Fig. 3: Probability density functions for modelled and observed 500 hPa temperature (left) and 700 hPa relative humidity near the Payerne radiosonde station. Model results are for MiKlip II MPIESM 1.2 pre-operational hindcasts.

Comparison between reanalyses and radiosonde observations

Another question to be addressed was how smaller scale variability observed by the radiosondes is captured by global reanalyses. As an example, Fig. 4 shows the standard deviation between radiosonde-measured temperatures and two reanalyses. Generally, the reanalyses (NCEP, MERRA, ERA-Interim, JRA25, 20CR) capture the radiosonde observed temperatures quite well. Over the European continent, the standard deviation of differences, e.g. at the 300 hPa level and for ERA-Interim, is generally smaller than 0.3 K – comparable to the accuracy of the temperature sensors. Near the coast, however, larger differences are seen, with standard deviations reaching or exceeding 1 K. For the 20th century reanalysis, however, larger differences, of the order of 1 K, are seen everywhere. This is not surprising, because the 20th century reanalysis is constrained only by surface pressure observations, whereas all the other reanalyses also consider upper-air information.

Fig. 4: Standard deviation between radiosonde measured temperatures and reanalysis temperatures at 300 hPa, for European stations, and for ERA-Interim (left) and 20th century reanalysis (right).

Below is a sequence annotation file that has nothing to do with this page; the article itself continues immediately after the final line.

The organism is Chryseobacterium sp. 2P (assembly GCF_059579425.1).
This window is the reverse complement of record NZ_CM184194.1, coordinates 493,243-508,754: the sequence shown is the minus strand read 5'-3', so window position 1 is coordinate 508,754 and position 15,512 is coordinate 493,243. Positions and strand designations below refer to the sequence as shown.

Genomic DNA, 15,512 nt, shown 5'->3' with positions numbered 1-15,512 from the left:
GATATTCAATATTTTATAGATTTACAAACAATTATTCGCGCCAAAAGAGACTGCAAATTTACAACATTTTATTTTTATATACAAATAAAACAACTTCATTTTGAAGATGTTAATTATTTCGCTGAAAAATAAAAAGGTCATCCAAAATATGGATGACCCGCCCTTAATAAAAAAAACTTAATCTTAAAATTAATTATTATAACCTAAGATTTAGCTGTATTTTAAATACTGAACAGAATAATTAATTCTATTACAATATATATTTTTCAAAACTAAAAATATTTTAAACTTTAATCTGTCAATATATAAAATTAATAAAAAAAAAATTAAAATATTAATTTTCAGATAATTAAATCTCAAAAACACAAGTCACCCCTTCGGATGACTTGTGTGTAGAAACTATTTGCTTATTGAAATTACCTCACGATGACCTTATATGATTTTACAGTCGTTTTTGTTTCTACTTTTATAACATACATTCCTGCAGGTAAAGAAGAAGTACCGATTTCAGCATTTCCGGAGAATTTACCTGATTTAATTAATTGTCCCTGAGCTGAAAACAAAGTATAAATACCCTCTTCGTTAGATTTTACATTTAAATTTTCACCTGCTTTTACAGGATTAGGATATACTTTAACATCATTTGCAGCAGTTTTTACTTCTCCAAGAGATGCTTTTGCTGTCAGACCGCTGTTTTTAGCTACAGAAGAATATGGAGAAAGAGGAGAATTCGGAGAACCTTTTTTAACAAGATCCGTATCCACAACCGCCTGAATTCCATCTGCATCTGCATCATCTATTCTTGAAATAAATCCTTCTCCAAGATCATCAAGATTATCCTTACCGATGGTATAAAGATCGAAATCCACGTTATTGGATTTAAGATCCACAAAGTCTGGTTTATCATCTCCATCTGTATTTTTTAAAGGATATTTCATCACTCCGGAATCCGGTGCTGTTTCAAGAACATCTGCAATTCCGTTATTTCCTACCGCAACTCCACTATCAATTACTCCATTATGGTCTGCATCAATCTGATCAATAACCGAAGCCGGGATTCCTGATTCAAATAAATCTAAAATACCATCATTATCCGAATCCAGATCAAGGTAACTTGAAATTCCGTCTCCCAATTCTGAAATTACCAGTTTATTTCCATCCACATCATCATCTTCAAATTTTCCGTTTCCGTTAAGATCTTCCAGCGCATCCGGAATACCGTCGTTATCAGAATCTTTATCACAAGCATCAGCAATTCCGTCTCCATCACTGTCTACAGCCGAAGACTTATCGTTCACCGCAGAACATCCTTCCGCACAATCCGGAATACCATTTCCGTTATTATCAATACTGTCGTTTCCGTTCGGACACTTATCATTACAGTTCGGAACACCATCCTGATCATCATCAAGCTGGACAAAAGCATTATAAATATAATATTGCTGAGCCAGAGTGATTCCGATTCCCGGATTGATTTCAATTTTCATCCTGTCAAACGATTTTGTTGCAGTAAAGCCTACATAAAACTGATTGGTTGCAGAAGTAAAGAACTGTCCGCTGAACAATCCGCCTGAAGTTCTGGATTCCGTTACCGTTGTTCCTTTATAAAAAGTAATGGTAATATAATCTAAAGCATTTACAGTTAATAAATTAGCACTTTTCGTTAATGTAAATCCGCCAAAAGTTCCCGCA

Evaluation of severe weather probability in radiosonde observations and model hindcasts (based on K-Index)

In the second phase of the project, the quality of MiKlip hindcasts for the estimation of extreme weather probability is being evaluated. As shown in the first phase of the project, the K-Index is a viable indicator for e.g. the probability of thunderstorms.

The K-Index is given by: K = (T850 – T500) + TD850 – (T700 – TD700), where T is air temperature, TD is dew point temperature and the assigned values mean pressure level in hPa. K examines the vertical temperature lapse rate, the moisture content of the lower atmosphere, and the vertical extent of the moist layer.

Fig.5 shows examples of the probability distribution of K-Index values calculated from radiosonde data (Obs.) and various MiKlip experiments: Baseline1-LR (b1-LR), Baseline1-MR (b1-MR), Preoperational-LR (PreopLR) and Preoperational-HR (PreopHR). K-index values below 15 (marked with cyan vertical line in Fig. 5) indicate a stable atmosphere, where thunderstorms are not likely to occur. K-index values above 35 (marked with purple line in Fig. 5) indicate a high potential for thunderstorms. This applies in particular for the thunderstorm season. In winter, because of the lack of moisture, even fairly large values do not always mean that conditions are favourable for thunderstorms.